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SCENARIOS-What might Nakheel 2010 bondholders be offered?


DUBAI, March 21 (Reuters) - The clock is ticking on a proposal to restructure Dubai developer Nakheel's $980 million dirham-denominated Islamic bond maturing May 13 as an indicator of how Dubai will deal with its much larger debts. Nakheel is one of two property arms of state-owned conglomerate Dubai World, which stunned global markets in November when it asked for a delay in repaying $26 billion in debt. IMF estimates suggest that 80 percent of Nakheel's bondholders are local UAE banks. Sources told Reuters that repayment is unlikely but all options remain on the table. Below are possible restructuring scenarios which could be presented to bondholders this week: WIDER DUBAI WORLD RESTRUCTURING Dubai World's restructuring plans include the debt at its two property units, Nakheel and Limitless, so a proposal to bondholders as part of the broader restructuring deal is likely to make reference to the Nakheel 2010 sukuk, bankers said. "Our understanding is that the Nakheel bonds due in May will be part of the Dubai World restructuring," said an Abu Dhabi based banker close to the matter. A DEBT SWAP DEAL Dubai could offer sovereign bonds to investors as part of a debt swap deal, one banking source said. "They could swap for government debt ... have a Dubai government bond.

Dubai government isn't going to fail on its obligations. But it depends on the deal terms," the banker said, adding bondholders could go for the swap for higher returns. A "friendly" debt swap with creditors of Ukraine's state energy company Naftogaz had led to a complete swap of its entire foreign debt for a new 5-year issue, with a coupon payment of 9.5 percent, higher than the previous bond. "They can swap it for another (Nakheel) paper -- maybe for two years," said another banker, adding it would not be too difficult to secure consensus among bondholders but the holders might ask for some sort of guarantee under the new agreement. An extension of maturities is the most likely option, bankers said, but whether bondholders would take a haircut -- and the scale of the haircut -- will be deciding factors on whether the restructuring is seen as friendly or unfriendly. One Gulf-based banker said there is some feeling from investors that taking a combination of a haircut and a maturity extension may be the only way to recoup some of their losses and put the Dubai debacle in the past. WORKING THE BOND INTO A LOAN Another option could be to convert the bond into a bilateral loan, said one banker. If 70 to 80 percent of bondholders are local banks, then a loan option becomes more likely, which could see maturities indirectly stretched for a number of years. However, credit committees may be unwilling to keep or increase exposures to Nakheel or Dubai World. Anything that puts Nakheel in a weaker economic position may be seen by ratings agencies as a distressed restructuring and a default, said one analyst. ADMINISTRATION Unlike Nakheel's 2009 bond, the one maturing in May does not carry a guarantee from its parent Dubai World and hence bondholders have no recourse to Dubai World assets. According to an Abu Dhabi-based source, investors are in very early talks with a law firm in London to examine what their options are, but expect clarity on a restructuring plan from Dubai World before the maturity date. Any claims filed against Nakheel will be heard by the Special Tribunal Related to Dubai World, based at the Dubai International Financial Centre. No claims have yet been filed and a legal source said "we are some way off the point at which Dubai World would be brought into that tribunal." FULL REPAYMENT Nakheel staved off default of its $4.1 billion sukuk in December after Abu Dhabi stepped in with a last minute lifeline to prevent a bondholder revolt.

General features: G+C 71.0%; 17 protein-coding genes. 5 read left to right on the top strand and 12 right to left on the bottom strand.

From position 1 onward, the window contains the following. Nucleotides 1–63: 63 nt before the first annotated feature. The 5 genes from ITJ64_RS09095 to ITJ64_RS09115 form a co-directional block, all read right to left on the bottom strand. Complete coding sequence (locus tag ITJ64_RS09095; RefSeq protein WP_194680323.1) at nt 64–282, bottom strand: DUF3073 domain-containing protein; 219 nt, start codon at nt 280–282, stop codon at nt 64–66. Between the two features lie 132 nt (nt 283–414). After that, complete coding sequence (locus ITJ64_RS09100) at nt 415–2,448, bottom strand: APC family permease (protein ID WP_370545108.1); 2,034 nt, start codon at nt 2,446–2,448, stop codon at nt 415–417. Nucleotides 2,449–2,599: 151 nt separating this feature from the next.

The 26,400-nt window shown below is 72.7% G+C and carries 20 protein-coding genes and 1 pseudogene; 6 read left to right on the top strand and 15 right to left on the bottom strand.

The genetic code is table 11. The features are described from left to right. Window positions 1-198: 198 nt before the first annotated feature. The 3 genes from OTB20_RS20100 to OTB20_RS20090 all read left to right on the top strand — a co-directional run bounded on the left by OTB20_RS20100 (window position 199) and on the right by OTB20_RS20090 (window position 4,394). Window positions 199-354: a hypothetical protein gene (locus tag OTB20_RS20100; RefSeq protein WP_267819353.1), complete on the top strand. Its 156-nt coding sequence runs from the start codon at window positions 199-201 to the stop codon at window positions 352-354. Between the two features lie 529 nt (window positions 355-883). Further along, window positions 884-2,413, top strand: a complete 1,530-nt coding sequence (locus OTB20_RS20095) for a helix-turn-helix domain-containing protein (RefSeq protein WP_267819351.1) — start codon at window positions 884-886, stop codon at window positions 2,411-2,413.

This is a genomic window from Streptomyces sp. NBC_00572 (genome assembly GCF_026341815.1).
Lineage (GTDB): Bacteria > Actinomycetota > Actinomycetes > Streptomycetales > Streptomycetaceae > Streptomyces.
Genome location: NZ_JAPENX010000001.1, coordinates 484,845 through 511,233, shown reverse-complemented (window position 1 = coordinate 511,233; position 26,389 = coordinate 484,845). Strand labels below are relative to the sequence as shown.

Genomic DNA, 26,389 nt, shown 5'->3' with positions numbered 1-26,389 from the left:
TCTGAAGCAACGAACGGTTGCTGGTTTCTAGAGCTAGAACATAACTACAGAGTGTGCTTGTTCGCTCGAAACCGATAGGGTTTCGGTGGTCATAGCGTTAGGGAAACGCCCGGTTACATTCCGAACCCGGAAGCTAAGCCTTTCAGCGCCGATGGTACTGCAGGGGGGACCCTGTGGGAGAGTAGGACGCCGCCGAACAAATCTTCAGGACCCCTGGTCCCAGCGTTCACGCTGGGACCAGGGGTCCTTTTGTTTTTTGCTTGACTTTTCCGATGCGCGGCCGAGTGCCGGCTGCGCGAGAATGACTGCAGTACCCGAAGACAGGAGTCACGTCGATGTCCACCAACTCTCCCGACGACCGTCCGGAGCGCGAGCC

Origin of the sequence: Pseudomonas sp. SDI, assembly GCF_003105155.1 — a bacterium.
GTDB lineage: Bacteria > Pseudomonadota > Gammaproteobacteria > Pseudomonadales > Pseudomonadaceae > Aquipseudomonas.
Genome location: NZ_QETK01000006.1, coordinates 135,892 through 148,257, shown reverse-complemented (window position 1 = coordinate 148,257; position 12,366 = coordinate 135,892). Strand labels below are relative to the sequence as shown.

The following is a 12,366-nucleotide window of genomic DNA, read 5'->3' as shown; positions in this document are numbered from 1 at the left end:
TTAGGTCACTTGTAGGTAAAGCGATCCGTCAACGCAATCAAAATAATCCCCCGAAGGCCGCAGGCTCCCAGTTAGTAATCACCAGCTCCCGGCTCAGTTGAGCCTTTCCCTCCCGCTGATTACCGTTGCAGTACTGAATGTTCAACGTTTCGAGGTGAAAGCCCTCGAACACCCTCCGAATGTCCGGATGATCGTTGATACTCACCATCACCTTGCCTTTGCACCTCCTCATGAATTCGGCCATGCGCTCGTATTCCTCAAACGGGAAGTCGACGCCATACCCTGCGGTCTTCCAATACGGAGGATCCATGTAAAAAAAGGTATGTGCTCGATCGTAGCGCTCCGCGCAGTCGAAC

It's unlikely that bondholders will be pleasantly surprised this time round with full repayment but expecting the unexpected has become a fad in the region. Sources familiar with the matter have however said a full repayment is "incredibly unlikely." (Reporting by Rachna Uppal and Seen Pasha; Additional reporting by Stanley Carvalho; Editing by Thomas Atkins, Dinesh Nair and Hans Peters) Keywords: NAKHEEL SCENARIOS (rachna.uppal@thomsonreuters.com; +971 4 391 8301; Reuters Messaging: rachna.uppal.reuters.com@reuters.net) COPYRIGHT Copyright Thomson Reuters 2010. All rights reserved.

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